It's not exactly cheap, but a private tour of the Churchill War Rooms offers military buffs the chance to step behind the glass and experience Winston Churchill's wartime bunker as he did. That's the real beauty of this tour -- it allows you to actually enter the rooms themselves. If you visit as a normal tourist then you'll be stuck on the outside of them, with your nose pressed up against a plate glass window.
You'll be led around the maze of underground rooms by an expert guide, who will show you the nerve centre from which Churchill directed the war. You'll see Winston's seat in the War Cabinet Room, the Map Room with troop movements and shipping lanes pinned all over them, the top-secret scrambler room where he spoke to Roosevelt (disguised as a toilet!), the little kitchen filled with post and pans, Winston's Dining Room and bedroom, and even his wife Clemmie's bedroom.
Some of the corridors and rooms and so cramped that it's easy to imagine what life must have been like during the Blitz. The Churchill War Rooms are only a short height below Whitehall (they spread out from the basement of the Treasury, under Horse Guards and St. James's Park), so they would have heard the bombs dropping on the street. Churchill was supposed to have braved the air raids a few times so he could watch the bombs falling from the roof of Downing Street.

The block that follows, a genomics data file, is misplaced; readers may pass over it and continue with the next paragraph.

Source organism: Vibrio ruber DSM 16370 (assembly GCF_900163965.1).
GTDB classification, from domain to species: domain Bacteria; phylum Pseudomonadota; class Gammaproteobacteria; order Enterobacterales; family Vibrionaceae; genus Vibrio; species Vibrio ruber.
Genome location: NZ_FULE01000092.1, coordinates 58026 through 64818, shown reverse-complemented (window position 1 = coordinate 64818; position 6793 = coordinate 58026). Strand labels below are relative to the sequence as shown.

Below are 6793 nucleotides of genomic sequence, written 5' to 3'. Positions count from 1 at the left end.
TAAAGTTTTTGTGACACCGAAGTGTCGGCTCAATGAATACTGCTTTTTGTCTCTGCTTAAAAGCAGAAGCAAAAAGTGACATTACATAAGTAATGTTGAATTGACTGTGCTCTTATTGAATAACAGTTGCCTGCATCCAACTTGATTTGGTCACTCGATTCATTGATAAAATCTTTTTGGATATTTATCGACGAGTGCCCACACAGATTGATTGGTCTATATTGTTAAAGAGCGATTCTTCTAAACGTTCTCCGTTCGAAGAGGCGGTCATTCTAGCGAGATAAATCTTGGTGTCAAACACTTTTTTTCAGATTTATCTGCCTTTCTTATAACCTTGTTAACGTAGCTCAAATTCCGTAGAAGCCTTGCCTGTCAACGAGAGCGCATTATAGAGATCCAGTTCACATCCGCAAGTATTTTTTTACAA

Craig has never been on a private tour of the Churchill War Rooms (he doesn't get paid enough!), but he has been on a normal visit -- which he definitely recommends. You might like to read his review of the Churchill War Rooms before you go, which has some more photos of the what the rooms are like. Feel free to ask him some questions about the War Rooms, or write your own review on the forum.
If you're interested in World War II, then Craig also recommends a visit to the RAF Museum, HMS Belfast and Bletchley Park (where they cracked the Enigma codes). Lots of people recommend the Imperial War Museum as well, but there's actually more stuff about the battles and personalities inside the Churchill Museum at the Churchill War Rooms. They do have some World War II-era vehicles you can walk around, though -- like tanks, jeeps and V2s, and they've got a few planes dangling from the ceiling. But the best planes are definitely at the RAF Museum.
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